Sri Lanka's Chief of Defence Staff Ravindra Wijeguneratne was remanded to custody for seven days by a court in Colombo over the cover-up of the murder of 11 men by another naval officer during 2008-09 war with Tamil Elam fighters.
Three warrants for Wijeguneratne’s arrest were issued in early November but the top military officer had evaded appearing before the court. He is the highest-ranked defence officer who has been called before the court for war-time crimes.
The court also rejected Wijeguneratne’s application for bail after accusations surfaced that he attempted to abduct a key witness over the weekend and have a police officer investigating the case removed. "I am denying bail because in your position you are able to influence witnesses and disrupt the investigations," Magistrate Ranga Dassanayake announced in the court in Colombo.
Sri Lanka’s highest ranking military officer Chief of Defence Staff Ravindra Wijeguneratne remanded till 5th December by Fort Magistrate. He is accused of helping the main suspect in the abduction and murder of 11 youths in 2008-2009, to abscond. pic.twitter.com/JMeWTQ7JJV
— Azzam Ameen (@AzzamAmeen) November 28, 2018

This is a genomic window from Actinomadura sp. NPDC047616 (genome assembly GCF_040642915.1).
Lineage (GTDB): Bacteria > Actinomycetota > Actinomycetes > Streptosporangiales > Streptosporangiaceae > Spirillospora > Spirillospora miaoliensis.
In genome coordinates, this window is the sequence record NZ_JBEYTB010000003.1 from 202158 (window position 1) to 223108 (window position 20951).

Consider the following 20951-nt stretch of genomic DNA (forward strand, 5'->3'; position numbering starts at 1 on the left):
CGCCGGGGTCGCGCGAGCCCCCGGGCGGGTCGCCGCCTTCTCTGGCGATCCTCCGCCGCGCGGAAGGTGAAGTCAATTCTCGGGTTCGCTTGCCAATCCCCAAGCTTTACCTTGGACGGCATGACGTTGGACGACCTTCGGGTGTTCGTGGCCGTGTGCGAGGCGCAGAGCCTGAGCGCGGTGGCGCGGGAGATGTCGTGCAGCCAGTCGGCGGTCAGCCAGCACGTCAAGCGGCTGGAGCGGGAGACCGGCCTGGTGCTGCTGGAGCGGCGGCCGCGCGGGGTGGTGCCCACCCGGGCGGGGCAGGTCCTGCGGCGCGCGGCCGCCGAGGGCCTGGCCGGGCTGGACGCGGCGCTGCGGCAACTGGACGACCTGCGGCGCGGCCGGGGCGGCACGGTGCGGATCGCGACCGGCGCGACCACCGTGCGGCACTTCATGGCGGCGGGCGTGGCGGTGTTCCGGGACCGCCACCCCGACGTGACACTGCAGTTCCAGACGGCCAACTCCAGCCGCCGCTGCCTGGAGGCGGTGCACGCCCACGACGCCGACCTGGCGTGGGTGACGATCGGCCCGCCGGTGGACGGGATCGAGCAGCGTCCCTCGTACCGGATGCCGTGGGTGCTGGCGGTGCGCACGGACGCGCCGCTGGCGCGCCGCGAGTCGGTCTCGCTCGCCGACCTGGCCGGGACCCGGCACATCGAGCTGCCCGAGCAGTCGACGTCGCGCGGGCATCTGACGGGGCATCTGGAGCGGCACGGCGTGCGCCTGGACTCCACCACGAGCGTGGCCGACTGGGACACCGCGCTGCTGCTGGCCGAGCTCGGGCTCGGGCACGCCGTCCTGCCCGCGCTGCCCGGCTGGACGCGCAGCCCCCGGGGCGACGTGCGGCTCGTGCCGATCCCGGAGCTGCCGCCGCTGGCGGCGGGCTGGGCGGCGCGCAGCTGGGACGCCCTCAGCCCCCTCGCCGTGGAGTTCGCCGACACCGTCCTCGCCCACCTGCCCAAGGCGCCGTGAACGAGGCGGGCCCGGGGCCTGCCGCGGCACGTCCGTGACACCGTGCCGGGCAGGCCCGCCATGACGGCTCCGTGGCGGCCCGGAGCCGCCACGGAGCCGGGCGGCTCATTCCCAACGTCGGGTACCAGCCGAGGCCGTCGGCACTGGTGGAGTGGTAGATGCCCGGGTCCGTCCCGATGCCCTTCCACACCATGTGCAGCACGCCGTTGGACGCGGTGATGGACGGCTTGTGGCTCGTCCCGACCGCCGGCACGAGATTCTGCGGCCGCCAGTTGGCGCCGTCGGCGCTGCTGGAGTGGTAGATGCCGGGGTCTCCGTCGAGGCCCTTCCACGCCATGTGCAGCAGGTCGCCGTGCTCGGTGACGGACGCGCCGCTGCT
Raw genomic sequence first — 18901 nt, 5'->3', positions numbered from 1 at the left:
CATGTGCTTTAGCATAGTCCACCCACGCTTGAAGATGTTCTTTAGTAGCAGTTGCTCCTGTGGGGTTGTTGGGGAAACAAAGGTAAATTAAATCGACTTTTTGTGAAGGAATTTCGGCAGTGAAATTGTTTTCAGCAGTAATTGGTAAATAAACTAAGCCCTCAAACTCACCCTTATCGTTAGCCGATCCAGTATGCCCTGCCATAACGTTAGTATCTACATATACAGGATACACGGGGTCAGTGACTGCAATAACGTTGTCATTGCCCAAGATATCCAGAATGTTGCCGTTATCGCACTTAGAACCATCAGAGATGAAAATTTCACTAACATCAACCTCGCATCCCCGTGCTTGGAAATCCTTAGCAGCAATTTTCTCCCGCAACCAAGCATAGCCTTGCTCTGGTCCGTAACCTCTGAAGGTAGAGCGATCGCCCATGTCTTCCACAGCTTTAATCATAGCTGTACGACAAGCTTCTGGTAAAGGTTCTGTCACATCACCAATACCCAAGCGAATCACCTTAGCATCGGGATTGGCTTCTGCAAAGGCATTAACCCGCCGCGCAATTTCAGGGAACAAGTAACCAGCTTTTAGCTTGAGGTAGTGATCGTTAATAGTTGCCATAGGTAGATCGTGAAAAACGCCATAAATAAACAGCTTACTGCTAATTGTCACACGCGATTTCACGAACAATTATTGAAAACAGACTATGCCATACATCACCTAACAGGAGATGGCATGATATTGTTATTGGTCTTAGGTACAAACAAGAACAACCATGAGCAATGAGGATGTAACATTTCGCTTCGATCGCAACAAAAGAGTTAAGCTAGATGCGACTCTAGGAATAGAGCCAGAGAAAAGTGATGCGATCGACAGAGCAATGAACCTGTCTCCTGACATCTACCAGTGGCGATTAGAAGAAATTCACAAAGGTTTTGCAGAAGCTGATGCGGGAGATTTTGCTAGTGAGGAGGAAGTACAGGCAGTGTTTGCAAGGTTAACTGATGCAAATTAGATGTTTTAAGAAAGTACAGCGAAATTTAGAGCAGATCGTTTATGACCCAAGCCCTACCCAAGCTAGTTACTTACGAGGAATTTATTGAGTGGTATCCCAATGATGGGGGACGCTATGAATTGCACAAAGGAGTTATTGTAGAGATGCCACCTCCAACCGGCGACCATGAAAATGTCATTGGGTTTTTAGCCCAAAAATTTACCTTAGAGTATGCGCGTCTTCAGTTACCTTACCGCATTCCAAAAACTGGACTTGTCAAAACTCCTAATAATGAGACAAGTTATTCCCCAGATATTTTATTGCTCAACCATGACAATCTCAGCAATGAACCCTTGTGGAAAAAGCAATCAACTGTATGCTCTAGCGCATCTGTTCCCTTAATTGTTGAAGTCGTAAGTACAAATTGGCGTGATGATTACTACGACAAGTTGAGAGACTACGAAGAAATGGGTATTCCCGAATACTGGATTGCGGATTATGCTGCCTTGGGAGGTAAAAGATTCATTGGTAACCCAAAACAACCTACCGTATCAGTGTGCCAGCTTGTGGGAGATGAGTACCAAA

The court also rebuked the top military officer for trying to evade arrest and show up in court in full dress uniform as a form of intimidation. Wijeguneratne was appointed to his post of CDS by the current Sri Lankan President Maithripala Sirisena. Sirisena too has been accused of trying to protect the Defence chief by slamming the Criminal Investigations Department which conducted the inquiry into the alleged crimes and the subsequent cover-up.
The naval officer who is accused of killing the 11 men and who Wijeguneratne allegedly protected is also in custody. He is accused of being part of an extorting ring run by some naval officers during the 2008-09 war. The bodies of the 11 men killed has not been found.
The war of 2008-09 in Sri Lanka is a dark time in the island-nation’s history with many accusations of military excesses in the effort to defeat Tamil separatist rebels. The final months of the war saw an estimated 40,000 civilians killed. However, trying officers in uniform is a deeply divisive and emotive issue in Sri Lanka as many consider their service during the times of civil-war as invaluable.